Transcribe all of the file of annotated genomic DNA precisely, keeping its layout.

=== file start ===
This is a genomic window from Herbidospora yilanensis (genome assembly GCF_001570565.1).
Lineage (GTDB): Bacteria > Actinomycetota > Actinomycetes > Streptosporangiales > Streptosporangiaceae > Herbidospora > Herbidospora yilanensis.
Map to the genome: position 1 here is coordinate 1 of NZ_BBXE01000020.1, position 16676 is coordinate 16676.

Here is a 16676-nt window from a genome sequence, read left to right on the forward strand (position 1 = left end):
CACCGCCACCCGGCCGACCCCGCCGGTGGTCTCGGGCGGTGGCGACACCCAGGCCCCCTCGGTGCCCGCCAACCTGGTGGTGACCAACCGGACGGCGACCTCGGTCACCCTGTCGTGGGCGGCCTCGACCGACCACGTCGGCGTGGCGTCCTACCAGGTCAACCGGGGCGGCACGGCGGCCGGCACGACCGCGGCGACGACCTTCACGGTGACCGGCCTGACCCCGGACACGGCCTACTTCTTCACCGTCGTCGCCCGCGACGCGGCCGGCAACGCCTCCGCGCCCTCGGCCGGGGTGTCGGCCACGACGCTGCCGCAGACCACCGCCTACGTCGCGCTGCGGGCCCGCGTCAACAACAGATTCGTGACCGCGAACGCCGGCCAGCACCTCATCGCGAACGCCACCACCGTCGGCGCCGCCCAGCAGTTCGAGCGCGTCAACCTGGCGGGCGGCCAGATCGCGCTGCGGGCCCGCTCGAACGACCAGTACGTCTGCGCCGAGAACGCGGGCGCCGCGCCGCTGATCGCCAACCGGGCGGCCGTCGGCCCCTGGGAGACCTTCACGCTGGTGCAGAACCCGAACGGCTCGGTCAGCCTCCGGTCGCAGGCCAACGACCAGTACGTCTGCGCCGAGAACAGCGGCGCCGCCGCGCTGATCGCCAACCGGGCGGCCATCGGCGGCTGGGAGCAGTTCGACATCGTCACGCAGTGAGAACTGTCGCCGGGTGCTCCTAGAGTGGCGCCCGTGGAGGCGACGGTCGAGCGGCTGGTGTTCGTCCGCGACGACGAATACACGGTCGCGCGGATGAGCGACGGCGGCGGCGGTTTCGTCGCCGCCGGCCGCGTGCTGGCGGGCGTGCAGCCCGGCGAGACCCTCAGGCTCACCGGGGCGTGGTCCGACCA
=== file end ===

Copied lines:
This is a genomic window from Herbidospora yilanensis (genome assembly GCF_001570565.1).
Lineage (GTDB): Bacteria > Actinomycetota > Actinomycetes > Streptosporangiales > Streptosporangiaceae > Herbidospora > Herbidospora yilanensis.
Map to the genome: position 1 here is coordinate 1 of NZ_BBXE01000020.1, position 16676 is coordinate 16676.

Here is a 16676-nt window from a genome sequence, read left to right on the forward strand (position 1 = left end):
CACCGCCACCCGGCCGACCCCGCCGGTGGTCTCGGGCGGTGGCGACACCCAGGCCCCCTCGGTGCCCGCCAACCTGGTGGTGACCAACCGGACGGCGACCTCGGTCACCCTGTCGTGGGCGGCCTCGACCGACCACGTCGGCGTGGCGTCCTACCAGGTCAACCGGGGCGGCACGGCGGCCGGCACGACCGCGGCGACGACCTTCACGGTGACCGGCCTGACCCCGGACACGGCCTACTTCTTCACCGTCGTCGCCCGCGACGCGGCCGGCAACGCCTCCGCGCCCTCGGCCGGGGTGTCGGCCACGACGCTGCCGCAGACCACCGCCTACGTCGCGCTGCGGGCCCGCGTCAACAACAGATTCGTGACCGCGAACGCCGGCCAGCACCTCATCGCGAACGCCACCACCGTCGGCGCCGCCCAGCAGTTCGAGCGCGTCAACCTGGCGGGCGGCCAGATCGCGCTGCGGGCCCGCTCGAACGACCAGTACGTCTGCGCCGAGAACGCGGGCGCCGCGCCGCTGATCGCCAACCGGGCGGCCGTCGGCCCCTGGGAGACCTTCACGCTGGTGCAGAACCCGAACGGCTCGGTCAGCCTCCGGTCGCAGGCCAACGACCAGTACGTCTGCGCCGAGAACAGCGGCGCCGCCGCGCTGATCGCCAACCGGGCGGCCATCGGCGGCTGGGAGCAGTTCGACATCGTCACGCAGTGAGAACTGTCGCCGGGTGCTCCTAGAGTGGCGCCCGTGGAGGCGACGGTCGAGCGGCTGGTGTTCGTCCGCGACGACGAATACACGGTCGCGCGGATGAGCGACGGCGGCGGCGGTTTCGTCGCCGCCGGCCGCGTGCTGGCGGGCGTGCAGCCCGGCGAGACCCTCAGGCTCACCGGGGCGTGGTCCGACCA